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Sea to Sky Made

Start-ups and struggles in the Sea to Sky snowsports industry

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The cutting done, we turn to the ski press. The first time Jeremy turns it on, we blow the electrical circuit. We turn off the culprit — the space heater — and get back to business. Once started, the pneumatic compressor chugs away, inflating airbags that press against the top and bottom of the freshly layered-up ski.

"Most small manufacturers make their own ski press," says Jeremy, pointing out the finer qualities of his numerically controlled system. The ski press is one of the last stages in the production process; it squishes the sandwich-layer ski together and squeezes out the extra epoxy. At about 2.5 metres long and weighing some 816 kilograms, it's also quite the piece of engineering. You'd think that Jeremy has formal training, but besides work in residential and commercial carpentry — "the odd summer job to finance the ski season" — the 28 year-old, London, Ontario native is entirely self-taught. "I've always been one of those kids that goes off and makes things on his own," says Jeremy. "I take things apart and put them back together again." Jeremy knows every inch of his production process, modelling it exactly on industry specifications.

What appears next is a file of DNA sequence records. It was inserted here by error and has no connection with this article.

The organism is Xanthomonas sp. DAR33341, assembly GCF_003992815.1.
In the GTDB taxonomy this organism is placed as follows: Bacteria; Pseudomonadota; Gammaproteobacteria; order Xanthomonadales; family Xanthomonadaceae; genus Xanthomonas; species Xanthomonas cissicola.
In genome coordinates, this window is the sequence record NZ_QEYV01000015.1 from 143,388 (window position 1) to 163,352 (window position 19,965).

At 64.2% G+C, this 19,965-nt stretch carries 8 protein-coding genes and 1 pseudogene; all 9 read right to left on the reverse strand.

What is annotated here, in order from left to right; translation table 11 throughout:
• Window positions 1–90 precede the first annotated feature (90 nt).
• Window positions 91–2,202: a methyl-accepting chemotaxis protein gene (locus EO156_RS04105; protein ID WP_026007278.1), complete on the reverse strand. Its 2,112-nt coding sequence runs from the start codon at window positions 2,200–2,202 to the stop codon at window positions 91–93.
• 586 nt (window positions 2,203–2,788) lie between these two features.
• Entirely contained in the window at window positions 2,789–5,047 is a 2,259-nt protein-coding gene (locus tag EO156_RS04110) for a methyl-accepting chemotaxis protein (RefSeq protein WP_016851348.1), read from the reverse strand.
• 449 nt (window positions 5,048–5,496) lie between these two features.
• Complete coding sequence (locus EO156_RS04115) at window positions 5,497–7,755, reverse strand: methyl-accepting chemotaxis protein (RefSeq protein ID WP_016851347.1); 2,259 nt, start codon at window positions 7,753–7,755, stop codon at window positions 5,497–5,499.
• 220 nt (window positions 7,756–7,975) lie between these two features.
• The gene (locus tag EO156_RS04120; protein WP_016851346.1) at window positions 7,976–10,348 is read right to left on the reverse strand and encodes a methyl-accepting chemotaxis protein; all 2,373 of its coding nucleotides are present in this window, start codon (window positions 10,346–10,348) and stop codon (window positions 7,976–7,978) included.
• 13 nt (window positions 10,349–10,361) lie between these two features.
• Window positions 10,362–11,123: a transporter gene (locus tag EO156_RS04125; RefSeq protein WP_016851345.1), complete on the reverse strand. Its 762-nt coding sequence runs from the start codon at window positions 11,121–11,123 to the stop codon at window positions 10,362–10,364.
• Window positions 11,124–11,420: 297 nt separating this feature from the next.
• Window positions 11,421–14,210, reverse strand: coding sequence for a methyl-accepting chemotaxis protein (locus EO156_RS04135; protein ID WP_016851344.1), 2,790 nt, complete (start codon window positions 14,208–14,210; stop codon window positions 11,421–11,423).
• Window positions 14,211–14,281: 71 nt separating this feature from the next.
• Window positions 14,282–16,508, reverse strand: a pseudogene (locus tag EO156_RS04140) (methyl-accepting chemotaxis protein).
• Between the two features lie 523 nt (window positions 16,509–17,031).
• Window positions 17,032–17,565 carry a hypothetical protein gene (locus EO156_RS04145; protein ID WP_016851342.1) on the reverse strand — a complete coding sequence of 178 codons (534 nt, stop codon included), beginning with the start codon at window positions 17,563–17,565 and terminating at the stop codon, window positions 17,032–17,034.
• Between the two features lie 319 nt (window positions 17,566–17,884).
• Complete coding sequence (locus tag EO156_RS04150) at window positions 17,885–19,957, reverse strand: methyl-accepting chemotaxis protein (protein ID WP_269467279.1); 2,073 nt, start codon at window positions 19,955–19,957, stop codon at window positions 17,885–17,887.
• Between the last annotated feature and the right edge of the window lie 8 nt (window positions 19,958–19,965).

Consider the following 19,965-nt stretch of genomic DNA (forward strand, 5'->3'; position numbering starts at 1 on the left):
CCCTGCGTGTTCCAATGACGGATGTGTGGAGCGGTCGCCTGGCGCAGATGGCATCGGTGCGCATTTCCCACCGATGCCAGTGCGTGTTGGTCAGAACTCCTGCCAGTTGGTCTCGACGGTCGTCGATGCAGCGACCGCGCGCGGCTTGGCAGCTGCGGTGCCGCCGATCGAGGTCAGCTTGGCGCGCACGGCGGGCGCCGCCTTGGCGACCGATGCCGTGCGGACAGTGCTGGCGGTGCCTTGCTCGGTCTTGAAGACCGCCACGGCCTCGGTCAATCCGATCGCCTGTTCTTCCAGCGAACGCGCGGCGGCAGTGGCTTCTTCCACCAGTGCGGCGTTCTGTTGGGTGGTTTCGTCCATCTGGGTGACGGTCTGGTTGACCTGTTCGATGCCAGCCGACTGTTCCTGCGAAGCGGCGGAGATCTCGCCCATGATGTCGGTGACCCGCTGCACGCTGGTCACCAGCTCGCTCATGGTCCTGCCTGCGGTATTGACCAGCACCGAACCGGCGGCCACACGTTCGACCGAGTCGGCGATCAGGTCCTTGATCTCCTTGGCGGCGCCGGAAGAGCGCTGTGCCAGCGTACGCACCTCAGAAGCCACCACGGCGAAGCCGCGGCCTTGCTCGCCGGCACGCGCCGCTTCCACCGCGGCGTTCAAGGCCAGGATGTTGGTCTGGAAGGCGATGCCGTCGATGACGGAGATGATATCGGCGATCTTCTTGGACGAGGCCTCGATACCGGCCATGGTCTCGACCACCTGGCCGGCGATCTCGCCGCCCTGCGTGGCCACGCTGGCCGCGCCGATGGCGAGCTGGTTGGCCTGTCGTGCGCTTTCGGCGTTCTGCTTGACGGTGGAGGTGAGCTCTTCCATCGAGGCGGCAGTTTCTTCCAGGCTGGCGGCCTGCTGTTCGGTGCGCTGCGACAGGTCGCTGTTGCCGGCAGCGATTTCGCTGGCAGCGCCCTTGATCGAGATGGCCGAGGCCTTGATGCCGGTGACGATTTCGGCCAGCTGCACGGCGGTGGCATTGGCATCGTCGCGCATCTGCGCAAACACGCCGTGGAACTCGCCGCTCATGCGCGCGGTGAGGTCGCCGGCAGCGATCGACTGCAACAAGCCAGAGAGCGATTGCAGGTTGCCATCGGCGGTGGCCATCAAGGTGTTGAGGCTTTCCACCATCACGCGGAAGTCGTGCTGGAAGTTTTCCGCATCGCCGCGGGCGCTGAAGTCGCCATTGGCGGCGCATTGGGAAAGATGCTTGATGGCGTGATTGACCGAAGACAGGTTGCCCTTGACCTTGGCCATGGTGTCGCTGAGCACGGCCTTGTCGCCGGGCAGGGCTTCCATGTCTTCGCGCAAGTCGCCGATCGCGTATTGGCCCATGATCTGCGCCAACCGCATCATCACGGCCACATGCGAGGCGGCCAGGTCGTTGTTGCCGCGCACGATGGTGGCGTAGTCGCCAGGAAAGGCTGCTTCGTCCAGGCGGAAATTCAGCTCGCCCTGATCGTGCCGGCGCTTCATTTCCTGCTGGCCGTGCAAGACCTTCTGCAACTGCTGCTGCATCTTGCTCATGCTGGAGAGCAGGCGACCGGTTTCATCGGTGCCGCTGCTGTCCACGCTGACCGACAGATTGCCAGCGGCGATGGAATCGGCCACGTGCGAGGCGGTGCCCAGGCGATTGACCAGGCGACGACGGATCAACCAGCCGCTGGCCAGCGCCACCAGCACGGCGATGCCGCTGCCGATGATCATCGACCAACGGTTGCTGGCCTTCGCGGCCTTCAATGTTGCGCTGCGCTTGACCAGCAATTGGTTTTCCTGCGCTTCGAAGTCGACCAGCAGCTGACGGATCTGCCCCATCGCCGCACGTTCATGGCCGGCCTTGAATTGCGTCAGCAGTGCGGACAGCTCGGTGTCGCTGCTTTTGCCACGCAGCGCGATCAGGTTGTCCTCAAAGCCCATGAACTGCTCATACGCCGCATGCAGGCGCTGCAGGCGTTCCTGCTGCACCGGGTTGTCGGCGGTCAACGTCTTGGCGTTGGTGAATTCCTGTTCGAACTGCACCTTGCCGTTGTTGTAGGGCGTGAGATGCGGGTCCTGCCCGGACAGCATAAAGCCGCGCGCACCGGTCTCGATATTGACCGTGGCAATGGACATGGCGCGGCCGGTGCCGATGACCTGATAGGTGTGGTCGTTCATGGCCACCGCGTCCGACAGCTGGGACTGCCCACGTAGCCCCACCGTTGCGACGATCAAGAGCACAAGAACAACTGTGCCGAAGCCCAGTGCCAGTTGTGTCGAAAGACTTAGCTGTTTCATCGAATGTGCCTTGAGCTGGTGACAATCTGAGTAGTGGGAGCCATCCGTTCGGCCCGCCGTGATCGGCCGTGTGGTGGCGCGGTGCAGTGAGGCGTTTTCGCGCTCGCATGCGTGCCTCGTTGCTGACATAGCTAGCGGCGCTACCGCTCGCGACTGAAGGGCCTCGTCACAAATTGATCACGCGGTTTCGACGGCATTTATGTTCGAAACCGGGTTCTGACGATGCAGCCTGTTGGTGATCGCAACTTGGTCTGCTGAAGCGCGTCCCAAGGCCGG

"That's what everything is here," says Jeremy, gesturing to his nicely clean machines. "It's a scaled-down version of a genuine ski manufacturing facility. The way I'm profiling my own cores, the way I'm using CNC to cut-out all the templates for the shapes and what-not is the same way that larger manufacturers do it."

Jeremy's Sluff skis are tailored to the advanced to expert rider, including women's specific models. His goal, he says, is to "make skis that are essentially bomb-proof." His designs are tailored for riders "throwing down a hundred days a year in powder and steep terrain," which drives Jeremy to high quality methods and materials, including carbon strips and nylon topsheets. In crafting the ski's shape, Jeremy uses a rockered tip and a turned-up tail, with the width varying between 110mm and 120mm underfoot and with lengths between 168 and 194cm. With 25 pairs pressed so far, Jeremy is now preparing for a semi-public launch of Sluff skis, with limited prototypes now available.

Riding the Tyfoon with Johnny Chilton

The first ski Johnny Foon made, the flex was so stiff that he didn't even want to craft it a sibling. But after some friendly coercion, he did, and after testing the ultra-stiff pair he began to question everything he knew about the relationship between flex and rocker. "You can have a stiffer ski," says Foon, "once you have rocker."